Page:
Lebanon proper, Jebel es-Sharki, commences at its southern extremity in the gorge of the Leontes, the ancient Litany, and extends north-east, parallel to the Mediterranean coast, as far as the river Eleutherus, at the plain of Emesa, "the entering of Hamath" (Nu 34:8; 1Ki 8:65), in all about 90 geographical miles in extent. The average height of this range is from 6,000 to 8,000 feet; the peak of Jebel Mukhmel is about 10,200 feet, and the Sannin about 9,000. The highest peaks are covered with perpetual snow and ice. In the recesses of the range wild beasts as of old still abound (2Ki 14:9; Song 4:8). The scenes of the Lebanon are remarkable for their grandeur and beauty, and supplied the sacred writers with many expressive similes (Ps 29:5-6; 72:16; 104:16-18; Song 4:15; Isa 2:13; 35:2; 60:13; Ho 14:5). It is famous for its cedars (Song 5:15), its wines (Ho 14:7), and its cool waters (Jer 18:14). The ancient inhabitants were Giblites and Hivites (Jos 13:5; Jg 3:3). It was part of the Phoenician kingdom (1Ki 5:2-6).
The eastern range, or Anti-Lebanon, or "Lebanon towards the sunrising," runs nearly parallel with the western from the plain of Emesa till it connects with the hills of Galilee in the south. The height of this range is about 5,000 feet. Its highest peak is Hermon (q.v.), from which a number of lesser ranges radiate.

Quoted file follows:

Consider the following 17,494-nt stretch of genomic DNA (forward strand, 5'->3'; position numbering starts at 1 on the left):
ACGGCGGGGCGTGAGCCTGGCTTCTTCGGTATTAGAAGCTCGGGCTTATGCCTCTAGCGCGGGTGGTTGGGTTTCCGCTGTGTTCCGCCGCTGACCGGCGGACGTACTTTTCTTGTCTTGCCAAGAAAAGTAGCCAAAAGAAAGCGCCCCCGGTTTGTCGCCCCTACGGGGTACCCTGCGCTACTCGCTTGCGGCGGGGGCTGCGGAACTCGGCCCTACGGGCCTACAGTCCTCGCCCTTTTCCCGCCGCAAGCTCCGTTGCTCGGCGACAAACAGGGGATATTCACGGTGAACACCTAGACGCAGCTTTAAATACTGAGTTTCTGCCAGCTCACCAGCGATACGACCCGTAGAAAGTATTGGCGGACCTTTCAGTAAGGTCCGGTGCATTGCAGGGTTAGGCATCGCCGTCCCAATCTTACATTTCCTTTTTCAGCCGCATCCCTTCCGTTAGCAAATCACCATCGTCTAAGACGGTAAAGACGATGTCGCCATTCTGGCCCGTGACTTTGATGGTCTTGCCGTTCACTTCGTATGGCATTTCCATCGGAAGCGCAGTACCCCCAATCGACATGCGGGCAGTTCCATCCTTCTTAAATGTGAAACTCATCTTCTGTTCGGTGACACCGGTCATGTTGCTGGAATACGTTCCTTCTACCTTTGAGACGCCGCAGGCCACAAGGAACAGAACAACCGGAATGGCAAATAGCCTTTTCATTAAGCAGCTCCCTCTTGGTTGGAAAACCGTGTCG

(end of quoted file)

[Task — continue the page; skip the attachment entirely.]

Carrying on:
The Lebanon range is now inhabited by a population of about 300,000 Christians, Maronites, and Druses, and is ruled by a Christian governor. The Anti-Lebanon is inhabited by Mohammedans, and is under a Turkish ruler.
exceeding white, namely, with snow, as Mont Blanc. In Hebrew Lebanon, related to "alp". The double mountain range N. of Palestine, running in parallel lines from S.W. to N.E., having between the fertile valley anciently called Coelosyria, now El Beka'a (where are the grand ruins of the temple of the sun), about six or seven miles wide, "the valley of Lebanon" (Jos 11:17). The range is about 80 miles long, 15 broad. It forms the northern head of the Jordan valley and the southern head of the Orontes valley. (See HAMATH.) The western range is the region of the Hivites and Giblites (Jos 13:5; Jg 3:3). (See GIBLITES.) The eastern range was Antilibanus, or "Lebanon toward the sunrising." The wady et Teim separates the southern part of Antilibanus from Lebanon and also from the Galilee hills. The river Leontes (Litany) sweeps round its southern end, and drains Coelo-Syria, falling into the Mediterranean five miles N. of Tyre.
Lebanon runs parallel to the coast in the plain of Emesa opening from the Mediterranean, in Scripture "the entering in (i.e. entrance) of Hamath" (1Ki 8:66). The river Eleutherus (nahr el Kebir) here sweeps round its northern end. The average height is 7,000 ft. But one peak, Dhor el Khodib, N. of the cedars, is 10,051 ft.; and Hermon in Antilebanon is 10,125 ft.. Lebanon is of grey limestone, with belts of recent sandstone along the western slopes. Eastward in the glens of Antilibanus flow toward Damascus Abana (Barada) and Pharpar (nahr el Awaj). All that now represents Hiram's cedar forests is the cluster called "the cedars," 6,172 ft. above the sea, in the center of the vast recess or semicircle formed by the highest summits of Lebanon above the deep valley of the sacred river Kadisha. (See CEDARS.) Odorous flowers and aromatic shrubs and vines still yield" the smell of Lebanon" wafted by the mountain breeze (Song 4:11).